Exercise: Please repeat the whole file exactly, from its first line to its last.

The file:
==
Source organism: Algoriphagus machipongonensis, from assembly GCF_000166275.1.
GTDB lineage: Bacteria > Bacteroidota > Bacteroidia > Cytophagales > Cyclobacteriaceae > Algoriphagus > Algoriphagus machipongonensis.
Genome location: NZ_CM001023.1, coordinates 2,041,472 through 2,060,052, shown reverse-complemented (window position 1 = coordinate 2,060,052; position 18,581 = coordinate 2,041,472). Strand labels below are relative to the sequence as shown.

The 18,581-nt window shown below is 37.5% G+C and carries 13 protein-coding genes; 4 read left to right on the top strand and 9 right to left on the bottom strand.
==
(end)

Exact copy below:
Source organism: Algoriphagus machipongonensis, from assembly GCF_000166275.1.
GTDB lineage: Bacteria > Bacteroidota > Bacteroidia > Cytophagales > Cyclobacteriaceae > Algoriphagus > Algoriphagus machipongonensis.
Genome location: NZ_CM001023.1, coordinates 2,041,472 through 2,060,052, shown reverse-complemented (window position 1 = coordinate 2,060,052; position 18,581 = coordinate 2,041,472). Strand labels below are relative to the sequence as shown.

The 18,581-nt window shown below is 37.5% G+C and carries 13 protein-coding genes; 4 read left to right on the top strand and 9 right to left on the bottom strand.